The mission of Rhode Island College Health Services is to provide confidential and holistic primary health care to enhance the academic potential of our students.
Each student encounter is an opportunity to educate about prevention and risk reduction to promote life-long healthy choices. Health Services is committed to providing high quality, accessible and cost effective services in a non-judgmental atmosphere that values diversity and respects individuality.
Effective Fall, 2018:
Monday - Friday
||8:30 a.m. - 5 p.m.
|Closed Saturday, Sunday and Holidays
Summer and breaks:
Monday - Friday
|| 7:30 a.m. - 4 p.m.
| Phone: (401) 456-8055
|| Fax: (401) 456-8890
Click here for information regarding:
EEE - Mosquito
Influenza Vaccine Clinic
Students, Faculty and Staff (ages 17+)
Wednesday - October 9, 2019
11 a.m. – 2 p.m.
Student Union Ballroom
To Register: Log on to
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Click here for event flyer.
HEALTH ADVISORY (Mosquitos - EEE)
Please Contact Health Services with questions or concerns (401-456-8055)
Dear Students, Staff and Faculty:
There have been documented cases of EEE (Eastern Equine Encephalitis) in the state of RI, namely in Central Falls and Westerly. Even though cases of EEE are rare, we want to encourage everyone in our RIC community to use preventative measures to protect themselves from this serious illness.
How does one get infected?
Mosquitoes are carriers (vectors) for many diseases, including West Nile Virus (WNV), Eastern Equine Encephalitis (EEE), and Zika Virus. The species of mosquitoes that carry WNV and EEE are found in Rhode Island and bite until the first heavy frost (usually the end of October).
How can you protect yourself:
- Put screens on windows and doors. Fix screens that have holes.
- At sunrise and sundown (when mosquitoes who carry WNV or EEE are most active), minimize outside activities. If you must be outside, wear long-sleeved shirts and long pants and use bug spray. If you are traveling to a Zika Virus area, the species of mosquitoes that carry Zika Virus are active throughout the day (dawn through dusk) and are most active at midday.
- Use bug spray with at least 20% DEET (N, N-diethyl-meta-toluamide). Make sure that bug spray does not have more than 30% DEET. Do not use bug spray with DEET on infants. MORE
- Put mosquito netting over playpens and baby carriages.
List of symptoms to look out for: If these occur, please seek medical care as soon as possible. You may seek care at Health Services (during office hours) or with your PCP, or you may visit an Urgent Care or Emergency Room:
- An abrupt onset of chills, fever, generally unhealthy feeling
- Joint pain and muscle pain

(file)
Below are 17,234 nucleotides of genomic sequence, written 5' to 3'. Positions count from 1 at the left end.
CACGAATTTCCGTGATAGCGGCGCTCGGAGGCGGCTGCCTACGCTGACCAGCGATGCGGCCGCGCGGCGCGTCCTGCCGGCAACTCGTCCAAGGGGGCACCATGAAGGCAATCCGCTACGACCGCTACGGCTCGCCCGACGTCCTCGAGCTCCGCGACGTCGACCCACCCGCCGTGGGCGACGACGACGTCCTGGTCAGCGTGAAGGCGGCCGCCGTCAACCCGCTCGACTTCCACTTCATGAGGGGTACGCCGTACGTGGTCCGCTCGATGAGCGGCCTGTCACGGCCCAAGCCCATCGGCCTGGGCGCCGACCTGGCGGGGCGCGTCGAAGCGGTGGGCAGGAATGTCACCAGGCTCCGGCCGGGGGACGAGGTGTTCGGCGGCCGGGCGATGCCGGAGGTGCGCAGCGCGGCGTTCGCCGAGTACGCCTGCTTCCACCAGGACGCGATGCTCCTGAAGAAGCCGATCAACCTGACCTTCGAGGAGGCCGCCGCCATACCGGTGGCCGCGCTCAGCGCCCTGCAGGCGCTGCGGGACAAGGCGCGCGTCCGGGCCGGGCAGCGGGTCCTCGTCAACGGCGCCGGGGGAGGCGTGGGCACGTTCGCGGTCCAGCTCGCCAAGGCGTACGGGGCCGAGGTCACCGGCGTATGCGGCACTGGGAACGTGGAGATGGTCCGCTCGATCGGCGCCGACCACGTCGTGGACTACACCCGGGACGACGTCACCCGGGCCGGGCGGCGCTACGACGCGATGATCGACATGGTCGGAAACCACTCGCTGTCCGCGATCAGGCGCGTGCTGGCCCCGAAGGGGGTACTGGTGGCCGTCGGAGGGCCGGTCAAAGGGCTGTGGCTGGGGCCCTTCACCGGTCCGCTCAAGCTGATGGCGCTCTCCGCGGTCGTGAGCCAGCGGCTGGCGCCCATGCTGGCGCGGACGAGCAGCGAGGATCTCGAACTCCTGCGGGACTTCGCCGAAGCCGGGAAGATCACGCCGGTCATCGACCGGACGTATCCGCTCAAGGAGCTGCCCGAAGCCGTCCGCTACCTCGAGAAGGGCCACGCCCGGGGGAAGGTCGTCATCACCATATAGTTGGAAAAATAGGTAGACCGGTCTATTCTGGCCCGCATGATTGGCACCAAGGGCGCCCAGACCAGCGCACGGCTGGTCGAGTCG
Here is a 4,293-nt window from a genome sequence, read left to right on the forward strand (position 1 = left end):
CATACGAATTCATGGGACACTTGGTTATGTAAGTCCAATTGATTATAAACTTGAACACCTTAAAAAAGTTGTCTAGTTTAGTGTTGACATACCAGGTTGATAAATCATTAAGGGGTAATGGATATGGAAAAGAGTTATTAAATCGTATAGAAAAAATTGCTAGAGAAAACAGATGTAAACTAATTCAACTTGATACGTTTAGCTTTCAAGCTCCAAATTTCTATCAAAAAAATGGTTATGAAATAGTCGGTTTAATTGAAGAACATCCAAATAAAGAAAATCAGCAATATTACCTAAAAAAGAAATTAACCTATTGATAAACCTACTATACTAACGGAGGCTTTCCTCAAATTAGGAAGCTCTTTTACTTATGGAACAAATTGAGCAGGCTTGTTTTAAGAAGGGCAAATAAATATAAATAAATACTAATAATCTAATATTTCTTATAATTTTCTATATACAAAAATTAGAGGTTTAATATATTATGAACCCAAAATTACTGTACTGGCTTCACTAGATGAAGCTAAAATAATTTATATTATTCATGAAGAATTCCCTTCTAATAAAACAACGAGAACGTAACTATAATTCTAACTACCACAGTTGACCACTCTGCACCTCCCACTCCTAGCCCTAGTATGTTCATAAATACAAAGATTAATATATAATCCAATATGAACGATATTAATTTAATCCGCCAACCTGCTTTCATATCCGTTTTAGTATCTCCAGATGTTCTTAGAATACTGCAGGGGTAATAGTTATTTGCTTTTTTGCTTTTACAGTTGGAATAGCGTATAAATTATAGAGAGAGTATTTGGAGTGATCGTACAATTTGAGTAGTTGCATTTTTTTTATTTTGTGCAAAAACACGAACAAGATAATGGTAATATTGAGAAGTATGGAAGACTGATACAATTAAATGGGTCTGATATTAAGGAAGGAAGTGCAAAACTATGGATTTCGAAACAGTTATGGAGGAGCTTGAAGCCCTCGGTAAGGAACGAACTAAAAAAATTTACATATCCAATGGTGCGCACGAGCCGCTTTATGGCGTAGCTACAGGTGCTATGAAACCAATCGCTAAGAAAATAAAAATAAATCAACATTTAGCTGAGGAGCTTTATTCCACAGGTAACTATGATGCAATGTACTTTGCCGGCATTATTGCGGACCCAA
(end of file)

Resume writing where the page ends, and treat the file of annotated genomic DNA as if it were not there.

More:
Urgent symptoms: Fever, headache, irritability, restlessness, drowsiness, loss of appetite, vomiting, diarrhea, bluish discoloration, convulsions and coma.
Please see the link below from the RI Department of Health and the CDC:
EEE is active in Rhode Island. Details in RIDOH's Arbovirus Activity Update.
MENINGITIS B Vaccine Clinic -
Cancelled by Wellness Company 9/18/2019 due to lack of participation.
Please call RIC Health Services to learn about where you can receive this important vaccination. This vaccine
AND the Menactra vaccine (Meningitis A, C, W, Y) are strongly recommended for all students. Menactra is a mandatory vaccine for all residential students.
Meningococcal disease can refer to any illness caused by the type of bacteria called Neisseria meningitidis, also known as meningococcus. These illnesses are often severe and include infections of the lining of the brain and spinal cord (meningitis) and bloodstream infections (bacteremia or septicemia). Meningococcal disease is treatable with antibiotics, but quick
medical attention is extremely important. It Can mimic the symptoms of influenza. Possible signs and symptoms in anyone older than the age of 2 include:
- Sudden high fever
- Stiff neck
- Severe headache that seems different than normal
- Headache with nausea or vomiting
- Confusion or difficulty concentrating
- Sleepiness or difficulty waking
- Sensitivity to light
- No appetite or thirst
- Skin rash (sometimes, such as in meningococcal meningitis)
Transmission: Meningococcal disease is contagious, and is generally transmitted through direct exchange of respiratory and throat secretions by close personal contact, such as coughing, sharing drinks, kissing and being in close proximity for an extended period. Fortunately, none of the bacteria that cause meningococcal disease are as contagious as the common cold or the flu, and they are not spread by casual contact or by simply breathing the air where a person with the disease has been.
"If I had a meningitis vaccine when I was younger, do I still need a Meningitis B vaccine?"
Most likely. Meningitis B is NOT the same meningitis that most children are vaccinated against as adolescents.
"Have there been outbreaks of Meningitis B?"While outbreaks of Meningitis B are rare, they are very serious. Between 2013 and 2015, there were four outbreaks of Meningitis B disease reported on US college campuses. These ultimately led to two deaths.